3. The true world — unattainable, indemonstrable, unpromisable; but the very thought of it — a consolation, an obligation, an imperative.
(At bottom, the old sun, but seen through mist and skepticism. The idea has become elusive, pale, Nordic, Königsbergian [ie, Kantian].)
4. The true world — unattainable? At any rate, unattained. And being unattained, also unknown. Consequently, not consoling, redeeming, or obligating: how could something unknown obligate us?  (Gray morning. The first yawn of reason. The cockcrow of positivism.)
5. The “true” world — an idea which is no longer good for anything, not even obligating — an idea which has become useless and superfluous — consequently, a refuted idea: let us abolish it! (Bright day; breakfast; return of bon sens and cheerfulness; Plato’s embarrassed blush; pandemonium of all free spirits.)
 6. The true world — we have abolished. What world has remained? The apparent one perhaps? But no! With the true world we have also abolished the apparent one. (Noon; moment of the briefest shadow; end of the longest error; high point of humanity; INCIPIT ZARATHUSTRA.)

Peterson has written and lectured on Nietzsche a great deal, including on Zarathustra. But his heroic reading has not taken that step beyond “the thing-in-itself”, “beyond good and evil” (another of Nietzsche’s books often discussed by Peterson), where Zarathustra — starts!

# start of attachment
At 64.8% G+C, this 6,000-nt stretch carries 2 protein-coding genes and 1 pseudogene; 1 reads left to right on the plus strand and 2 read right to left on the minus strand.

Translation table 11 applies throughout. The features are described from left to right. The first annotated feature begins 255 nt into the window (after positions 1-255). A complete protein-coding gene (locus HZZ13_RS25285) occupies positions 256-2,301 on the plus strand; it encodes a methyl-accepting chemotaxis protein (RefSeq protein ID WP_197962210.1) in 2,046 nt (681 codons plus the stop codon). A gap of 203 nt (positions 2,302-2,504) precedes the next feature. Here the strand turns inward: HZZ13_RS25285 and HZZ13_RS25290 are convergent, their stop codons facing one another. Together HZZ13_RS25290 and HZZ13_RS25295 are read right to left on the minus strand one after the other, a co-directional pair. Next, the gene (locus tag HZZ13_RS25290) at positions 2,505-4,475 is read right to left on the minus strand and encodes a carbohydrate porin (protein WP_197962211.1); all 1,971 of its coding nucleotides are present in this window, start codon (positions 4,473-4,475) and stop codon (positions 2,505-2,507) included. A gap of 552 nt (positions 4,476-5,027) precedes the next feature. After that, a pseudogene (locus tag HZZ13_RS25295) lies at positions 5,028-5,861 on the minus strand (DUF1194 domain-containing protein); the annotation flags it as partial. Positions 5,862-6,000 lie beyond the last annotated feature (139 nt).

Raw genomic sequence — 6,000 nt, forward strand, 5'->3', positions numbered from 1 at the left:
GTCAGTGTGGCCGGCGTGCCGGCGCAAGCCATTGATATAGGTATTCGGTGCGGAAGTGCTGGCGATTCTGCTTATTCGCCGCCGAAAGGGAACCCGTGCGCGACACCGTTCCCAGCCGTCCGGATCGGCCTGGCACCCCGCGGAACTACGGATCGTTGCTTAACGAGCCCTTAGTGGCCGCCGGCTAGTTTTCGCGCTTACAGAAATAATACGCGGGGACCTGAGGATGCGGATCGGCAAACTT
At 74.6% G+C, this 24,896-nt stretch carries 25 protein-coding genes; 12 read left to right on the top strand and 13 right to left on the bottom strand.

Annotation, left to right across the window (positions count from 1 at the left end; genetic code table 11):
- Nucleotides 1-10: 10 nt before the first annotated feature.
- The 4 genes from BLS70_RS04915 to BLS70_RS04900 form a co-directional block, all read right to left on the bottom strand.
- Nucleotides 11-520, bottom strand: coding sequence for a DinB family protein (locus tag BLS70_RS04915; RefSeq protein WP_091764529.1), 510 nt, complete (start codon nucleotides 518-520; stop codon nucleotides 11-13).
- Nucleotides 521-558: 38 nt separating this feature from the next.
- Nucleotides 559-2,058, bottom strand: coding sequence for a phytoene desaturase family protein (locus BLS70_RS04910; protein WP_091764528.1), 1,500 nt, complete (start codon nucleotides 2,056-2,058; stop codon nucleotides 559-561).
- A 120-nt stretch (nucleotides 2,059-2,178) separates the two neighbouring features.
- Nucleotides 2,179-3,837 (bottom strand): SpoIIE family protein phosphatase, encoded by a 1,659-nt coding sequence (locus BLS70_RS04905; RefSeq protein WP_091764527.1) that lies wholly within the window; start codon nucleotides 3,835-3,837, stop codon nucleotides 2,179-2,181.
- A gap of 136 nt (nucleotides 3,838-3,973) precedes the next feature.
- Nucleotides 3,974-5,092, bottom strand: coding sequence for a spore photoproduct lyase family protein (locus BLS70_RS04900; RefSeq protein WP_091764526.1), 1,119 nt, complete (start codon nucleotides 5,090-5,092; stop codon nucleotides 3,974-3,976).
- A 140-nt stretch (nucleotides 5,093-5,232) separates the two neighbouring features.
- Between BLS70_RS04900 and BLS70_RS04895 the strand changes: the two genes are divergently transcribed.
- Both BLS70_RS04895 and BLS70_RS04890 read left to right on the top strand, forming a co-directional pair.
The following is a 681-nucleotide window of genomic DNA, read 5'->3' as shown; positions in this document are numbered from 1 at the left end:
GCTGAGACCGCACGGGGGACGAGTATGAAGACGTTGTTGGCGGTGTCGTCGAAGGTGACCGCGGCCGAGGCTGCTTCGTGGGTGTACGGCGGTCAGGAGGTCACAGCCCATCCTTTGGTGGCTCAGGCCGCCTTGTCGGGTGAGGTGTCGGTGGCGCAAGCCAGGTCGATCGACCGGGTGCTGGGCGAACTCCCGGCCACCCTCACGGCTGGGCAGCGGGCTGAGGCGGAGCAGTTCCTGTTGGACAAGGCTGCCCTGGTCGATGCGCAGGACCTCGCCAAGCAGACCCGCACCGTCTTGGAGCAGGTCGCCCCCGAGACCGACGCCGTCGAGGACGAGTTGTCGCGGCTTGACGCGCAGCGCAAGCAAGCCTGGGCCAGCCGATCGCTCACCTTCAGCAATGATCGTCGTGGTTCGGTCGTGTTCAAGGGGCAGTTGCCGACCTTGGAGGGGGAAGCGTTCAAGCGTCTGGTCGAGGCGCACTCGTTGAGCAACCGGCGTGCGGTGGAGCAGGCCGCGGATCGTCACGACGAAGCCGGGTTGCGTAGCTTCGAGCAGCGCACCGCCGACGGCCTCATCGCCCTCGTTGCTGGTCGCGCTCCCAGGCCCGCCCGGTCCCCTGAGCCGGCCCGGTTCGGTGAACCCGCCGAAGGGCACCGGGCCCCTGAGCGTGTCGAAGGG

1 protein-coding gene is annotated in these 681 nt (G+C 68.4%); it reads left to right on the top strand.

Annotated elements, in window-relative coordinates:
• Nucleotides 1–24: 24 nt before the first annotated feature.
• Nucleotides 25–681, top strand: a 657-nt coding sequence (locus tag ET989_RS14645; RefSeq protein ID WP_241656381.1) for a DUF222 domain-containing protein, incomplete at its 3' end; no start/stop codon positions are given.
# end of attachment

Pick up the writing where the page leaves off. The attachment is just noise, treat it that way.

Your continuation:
Point #6 is of critical importance for Peterson. For not only is it not the case that we have some sort of inexplicable access to the thing-in-itself, we also have no access to the apparent world — exactly because we lack of access to the thing-in-itself. The apparent world, including our apparent selves, is, unfortunately, sadly enough, along with the real world and our real selves — missing.

Stipulation of any access to the real or even the apparent world is dependent on some ground (hence Peterson’s various appeals to the thing-in-itself, or to brain materialism15, or to the hero’s penetration to “the constituent elements of experience”16 and, throughout his work, to uralt mythology17). But none of these stipulations can succeed, for reasons that Nietzsche already made clear 150 years ago, since all remain, in Peterson’s words, “mere arbitrary supposition”.18 

What has happened is that Peterson has made the human, all-too-human error of mistaking the strange threshold of the way we need to go — for an endpoint. It is, he thinks, a problem to be solved through the stipulation of some ground. Or waved at as an eternally ventured and eternally indistinct heroic quest. In any case, he has refused in various ways the labyrinthine path to Zarathustra’s incipit

The central demand at this threshold is that “the constituent elements of experience” be identified — as indeed Peterson knows.19 But the hero cannot knowthe constituent elements of experience” absent the possibility of doing so. That is, before he can know “the constituent elements of experience” the hero must have visited “the constituent elements of experience” and activated or “put on” (as McLuhan would say) that one of them, or that one combination of them perhaps, through which knowledge of “the constituent elements of experience” is first of all possible. Unfortunately the hero cannot accomplish this somersault in time without losing himself in the process. Only the ‘nobody’ can follow Zarathustra into that ‘convalescence‘ which is so desperately needed by the world.